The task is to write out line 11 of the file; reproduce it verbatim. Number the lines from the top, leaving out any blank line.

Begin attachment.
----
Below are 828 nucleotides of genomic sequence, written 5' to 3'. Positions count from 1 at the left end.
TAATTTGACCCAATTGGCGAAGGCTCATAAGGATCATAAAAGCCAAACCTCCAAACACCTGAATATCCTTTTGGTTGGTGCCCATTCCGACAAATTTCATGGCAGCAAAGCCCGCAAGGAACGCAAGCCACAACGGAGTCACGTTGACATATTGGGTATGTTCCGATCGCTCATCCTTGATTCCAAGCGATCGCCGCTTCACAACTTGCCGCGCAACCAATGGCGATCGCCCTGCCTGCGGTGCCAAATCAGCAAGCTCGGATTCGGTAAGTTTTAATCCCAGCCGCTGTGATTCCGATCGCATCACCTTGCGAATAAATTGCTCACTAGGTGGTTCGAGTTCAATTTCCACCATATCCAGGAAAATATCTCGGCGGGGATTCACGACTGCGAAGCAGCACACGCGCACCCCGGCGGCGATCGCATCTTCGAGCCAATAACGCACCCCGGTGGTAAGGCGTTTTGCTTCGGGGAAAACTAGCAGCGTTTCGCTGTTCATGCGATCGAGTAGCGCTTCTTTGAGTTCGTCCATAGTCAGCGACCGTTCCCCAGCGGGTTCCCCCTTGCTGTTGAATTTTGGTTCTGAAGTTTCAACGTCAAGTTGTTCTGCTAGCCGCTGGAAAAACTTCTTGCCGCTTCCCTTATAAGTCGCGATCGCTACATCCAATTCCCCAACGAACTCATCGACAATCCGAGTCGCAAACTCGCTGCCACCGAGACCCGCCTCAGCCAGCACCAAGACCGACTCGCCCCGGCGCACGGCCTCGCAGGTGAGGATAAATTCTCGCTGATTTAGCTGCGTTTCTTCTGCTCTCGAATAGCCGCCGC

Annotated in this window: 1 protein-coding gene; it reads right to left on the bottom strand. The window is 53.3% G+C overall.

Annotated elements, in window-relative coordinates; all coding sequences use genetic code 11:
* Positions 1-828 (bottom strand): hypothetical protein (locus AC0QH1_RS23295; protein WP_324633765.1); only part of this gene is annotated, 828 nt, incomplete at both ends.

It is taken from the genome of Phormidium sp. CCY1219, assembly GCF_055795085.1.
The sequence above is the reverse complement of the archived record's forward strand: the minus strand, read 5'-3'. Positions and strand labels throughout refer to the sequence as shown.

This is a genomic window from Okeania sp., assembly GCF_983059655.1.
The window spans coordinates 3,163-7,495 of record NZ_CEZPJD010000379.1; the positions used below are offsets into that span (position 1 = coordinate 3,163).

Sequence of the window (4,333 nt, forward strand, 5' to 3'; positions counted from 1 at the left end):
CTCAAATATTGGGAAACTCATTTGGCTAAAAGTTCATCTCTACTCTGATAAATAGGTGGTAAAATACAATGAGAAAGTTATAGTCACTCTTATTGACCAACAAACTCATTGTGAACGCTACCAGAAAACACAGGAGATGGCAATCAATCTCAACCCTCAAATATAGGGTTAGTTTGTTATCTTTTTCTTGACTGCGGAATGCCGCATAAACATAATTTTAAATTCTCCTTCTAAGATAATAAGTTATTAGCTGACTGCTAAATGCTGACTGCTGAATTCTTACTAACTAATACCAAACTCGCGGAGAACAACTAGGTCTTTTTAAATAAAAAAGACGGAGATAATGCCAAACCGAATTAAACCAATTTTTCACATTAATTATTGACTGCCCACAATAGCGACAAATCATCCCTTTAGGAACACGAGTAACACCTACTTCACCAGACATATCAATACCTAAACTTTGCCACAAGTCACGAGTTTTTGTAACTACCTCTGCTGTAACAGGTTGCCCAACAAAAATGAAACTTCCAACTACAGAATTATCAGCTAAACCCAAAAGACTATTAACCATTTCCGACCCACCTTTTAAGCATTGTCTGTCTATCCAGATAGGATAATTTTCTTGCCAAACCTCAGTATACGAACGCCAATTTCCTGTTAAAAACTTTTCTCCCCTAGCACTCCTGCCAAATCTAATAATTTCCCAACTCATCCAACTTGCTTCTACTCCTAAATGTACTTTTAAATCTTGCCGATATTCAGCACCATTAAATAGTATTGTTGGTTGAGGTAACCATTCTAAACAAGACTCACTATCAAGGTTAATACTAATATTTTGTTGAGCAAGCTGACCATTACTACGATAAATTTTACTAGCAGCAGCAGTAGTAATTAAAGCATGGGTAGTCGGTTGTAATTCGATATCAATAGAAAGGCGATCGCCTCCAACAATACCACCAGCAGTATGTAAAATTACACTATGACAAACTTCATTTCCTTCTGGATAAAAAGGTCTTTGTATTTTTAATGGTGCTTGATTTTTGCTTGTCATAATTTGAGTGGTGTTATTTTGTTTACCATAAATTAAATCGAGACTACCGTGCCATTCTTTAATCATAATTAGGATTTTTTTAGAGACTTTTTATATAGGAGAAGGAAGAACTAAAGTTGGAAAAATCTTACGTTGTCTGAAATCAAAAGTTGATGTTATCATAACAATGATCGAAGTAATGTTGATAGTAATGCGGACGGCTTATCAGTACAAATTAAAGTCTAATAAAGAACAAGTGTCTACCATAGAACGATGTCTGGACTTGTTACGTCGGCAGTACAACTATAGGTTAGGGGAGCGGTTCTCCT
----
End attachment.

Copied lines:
CTCAAATATTGGGAAACTCATTTGGCTAAAAGTTCATCTCTACTCTGATAAATAGGTGGTAAAATACAATGAGAAAGTTATAGTCACTCTTATTGACCAACAAACTCATTGTGAACGCTACCAGAAAACACAGGAGATGGCAATCAATCTCAACCCTCAAATATAGGGTTAGTTTGTTATCTTTTTCTTGACTGCGGAATGCCGCATAAACATAATTTTAAATTCTCCTTCTAAGATAATAAGTTATTAGCTGACTGCTAAATGCTGACTGCTGAATTCTTACTAACTAATACCAAACTCGCGGAGAACAACTAGGTCTTTTTAAATAAAAAAGACGGAGATAATGCCAAACCGAATTAAACCAATTTTTCACATTAATTATTGACTGCCCACAATAGCGACAAATCATCCCTTTAGGAACACGAGTAACACCTACTTCACCAGACATATCAATACCTAAACTTTGCCACAAGTCACGAGTTTTTGTAACTACCTCTGCTGTAACAGGTTGCCCAACAAAAATGAAACTTCCAACTACAGAATTATCAGCTAAACCCAAAAGACTATTAACCATTTCCGACCCACCTTTTAAGCATTGTCTGTCTATCCAGATAGGATAATTTTCTTGCCAAACCTCAGTATACGAACGCCAATTTCCTGTTAAAAACTTTTCTCCCCTAGCACTCCTGCCAAATCTAATAATTTCCCAACTCATCCAACTTGCTTCTACTCCTAAATGTACTTTTAAATCTTGCCGATATTCAGCACCATTAAATAGTATTGTTGGTTGAGGTAACCATTCTAAACAAGACTCACTATCAAGGTTAATACTAATATTTTGTTGAGCAAGCTGACCATTACTACGATAAATTTTACTAGCAGCAGCAGTAGTAATTAAAGCATGGGTAGTCGGTTGTAATTCGATATCAATAGAAAGGCGATCGCCTCCAACAATACCACCAGCAGTATGTAAAATTACACTATGACAAACTTCATTTCCTTCTGGATAAAAAGGTCTTTGTATTTTTAATGGTGCTTGATTTTTGCTTGTCATAATTTGAGTGGTGTTATTTTGTTTACCATAAATTAAATCGAGACTACCGTGCCATTCTTTAATCATAATTAGGATTTTTTTAGAGACTTTTTATATAGGAGAAGGAAGAACTAAAGTTGGAAAAATCTTACGTTGTCTGAAATCAAAAGTTGATGTTATCATAACAATGATCGAAGTAATGTTGATAGTAATGCGGACGGCTTATCAGTACAAATTAAAGTCTAATAAAGAACAAGTGTCTACCATAGAACGATGTCTGGACTTGTTACGTCGGCAGTACAACTATAGGTTAGGGGAGCGGTTCTCCT